Loris D'Antoni (University of Pennsylvania, USA)
 Pedro D'Argenio (Universidad Nacional de Cordoba, Argentina)
 Yuxin Deng (East China Normal University, Shanghai, China)
 Maribel Fernandez  (King's College London, UK)
 Matthew Hague (University of London, UK)
 Anna Ingolfsdottir (Reykjavik University, Iceland)
 Jarkko Kari (University of Turku, Finland)
 Joost-Pieter Katoen (Aachen University, Germany)
 Barbara Konig (University Duisburg-Essen, Germany)
 Bartek Klin (University of Warsaw, Poland)
 Parthasarathy Madhusudan (University of Illinois, USA)
 Massimo Merro (University of Verona, Italy)
 Stephan Merz (Inria Nancy, France)
 Madhavan Mukund  (Chennai Mathematical Institute, India)
 Filip Murlak (University of Warsaw, Poland)
 Aleksandar Nanevski (Madrid Institute of Advanced Studies, Spain)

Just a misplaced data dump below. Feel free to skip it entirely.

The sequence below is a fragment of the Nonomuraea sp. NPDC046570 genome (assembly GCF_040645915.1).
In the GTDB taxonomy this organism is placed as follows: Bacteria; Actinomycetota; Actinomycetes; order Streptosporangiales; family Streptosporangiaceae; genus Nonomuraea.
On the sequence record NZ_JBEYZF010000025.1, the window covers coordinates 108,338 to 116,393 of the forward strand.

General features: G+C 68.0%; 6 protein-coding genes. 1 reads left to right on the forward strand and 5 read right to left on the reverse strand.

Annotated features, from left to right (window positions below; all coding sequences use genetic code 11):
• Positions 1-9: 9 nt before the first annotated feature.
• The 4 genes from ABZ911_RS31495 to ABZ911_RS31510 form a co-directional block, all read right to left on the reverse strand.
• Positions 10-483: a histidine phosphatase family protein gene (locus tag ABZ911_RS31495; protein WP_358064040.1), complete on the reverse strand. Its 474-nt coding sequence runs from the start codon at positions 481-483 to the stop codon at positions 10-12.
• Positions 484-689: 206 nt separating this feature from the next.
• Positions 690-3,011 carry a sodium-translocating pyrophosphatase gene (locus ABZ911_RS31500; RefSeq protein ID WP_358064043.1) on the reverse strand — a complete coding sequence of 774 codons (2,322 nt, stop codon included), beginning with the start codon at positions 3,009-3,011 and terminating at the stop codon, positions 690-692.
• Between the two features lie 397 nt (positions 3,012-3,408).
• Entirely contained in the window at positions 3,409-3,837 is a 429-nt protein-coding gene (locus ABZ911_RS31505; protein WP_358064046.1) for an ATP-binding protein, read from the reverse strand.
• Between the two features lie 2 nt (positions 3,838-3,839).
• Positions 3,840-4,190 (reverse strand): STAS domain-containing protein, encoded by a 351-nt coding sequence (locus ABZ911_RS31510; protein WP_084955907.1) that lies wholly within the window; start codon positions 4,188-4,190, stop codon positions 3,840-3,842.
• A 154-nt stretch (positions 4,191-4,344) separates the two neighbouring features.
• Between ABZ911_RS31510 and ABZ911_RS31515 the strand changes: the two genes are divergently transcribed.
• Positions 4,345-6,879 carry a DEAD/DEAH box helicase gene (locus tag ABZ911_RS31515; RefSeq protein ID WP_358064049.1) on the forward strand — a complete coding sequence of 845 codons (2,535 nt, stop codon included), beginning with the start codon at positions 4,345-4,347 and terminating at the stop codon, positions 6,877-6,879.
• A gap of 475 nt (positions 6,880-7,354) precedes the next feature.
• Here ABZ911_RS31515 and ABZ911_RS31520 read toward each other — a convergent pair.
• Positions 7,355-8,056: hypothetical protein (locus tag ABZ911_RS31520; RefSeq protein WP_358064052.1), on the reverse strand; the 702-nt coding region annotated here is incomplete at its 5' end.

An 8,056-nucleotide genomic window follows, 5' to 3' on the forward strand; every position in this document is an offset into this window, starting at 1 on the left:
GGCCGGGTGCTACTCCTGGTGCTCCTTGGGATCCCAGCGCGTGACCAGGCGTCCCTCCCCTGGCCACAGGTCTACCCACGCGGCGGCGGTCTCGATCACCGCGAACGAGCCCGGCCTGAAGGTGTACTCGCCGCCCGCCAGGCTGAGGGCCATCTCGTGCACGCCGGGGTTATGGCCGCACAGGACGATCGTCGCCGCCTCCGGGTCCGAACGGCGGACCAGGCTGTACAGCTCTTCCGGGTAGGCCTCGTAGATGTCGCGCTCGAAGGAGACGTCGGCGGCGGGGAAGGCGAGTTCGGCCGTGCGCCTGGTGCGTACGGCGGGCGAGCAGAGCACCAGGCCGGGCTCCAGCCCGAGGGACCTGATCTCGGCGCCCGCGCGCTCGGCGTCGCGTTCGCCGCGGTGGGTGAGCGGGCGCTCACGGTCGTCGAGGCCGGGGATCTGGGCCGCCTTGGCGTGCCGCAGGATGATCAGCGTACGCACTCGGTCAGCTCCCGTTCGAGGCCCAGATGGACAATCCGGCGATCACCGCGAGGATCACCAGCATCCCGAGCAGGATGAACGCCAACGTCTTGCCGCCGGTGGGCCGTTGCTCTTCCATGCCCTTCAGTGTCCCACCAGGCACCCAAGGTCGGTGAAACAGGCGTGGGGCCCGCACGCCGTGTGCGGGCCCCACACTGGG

C.-H. Luke Ong (University of Oxford, UK)
 Jorge A. Perez (University of Groningen, Netherlands)
 Damien Pous (ENS de Lyon, France)
 Jakob Rehof  (TU Dortmund, Germany)
 Tachio Terauchi (JAIST, Japan)
 Track C: Foundations of networked computation:
          Models, algorithms and information management
 Michael Mitzenmacher (Harvard University, USA, Chair)
 Luca Becchetti (Sapienza University of Rome, Italy)
 Shuchi Chawla (University of Wisconsin - Madison, USA)
 Krishnendu Chatterjee (IST, Austria)
 Lap Chi Lau (Chinese University Hong Kong/Waterloo)
 Flavio Chierichetti (Sapienza University of Rome, Italy)
 Graham Cormode (University of Warwick, UK)
 Edith Elkind (University of Oxford, UK)
 Keren-Censor Hillel (Technion, Israel)
 Martin Hoefer (MPI, Germany)
 Valerie King (University of Victoria, Canada)
 Marc LeLarge (INRIA, France)
 Katrina Liggett (Caltech, USA)
 Cris Moore (Santa Fe Institute, USA)
 Thomas Moscibroda (Microsoft Research, China)
 Rasmus Pagh (ITU, Denmark)
 Rajmohan Rajaraman (Northeastern University, USA)
 Aaron Roth (University of Pennsylvania, USA)
 Justin Thaler (Yahoo Labs, USA)
 Udi Wieder (VMware Research, USA)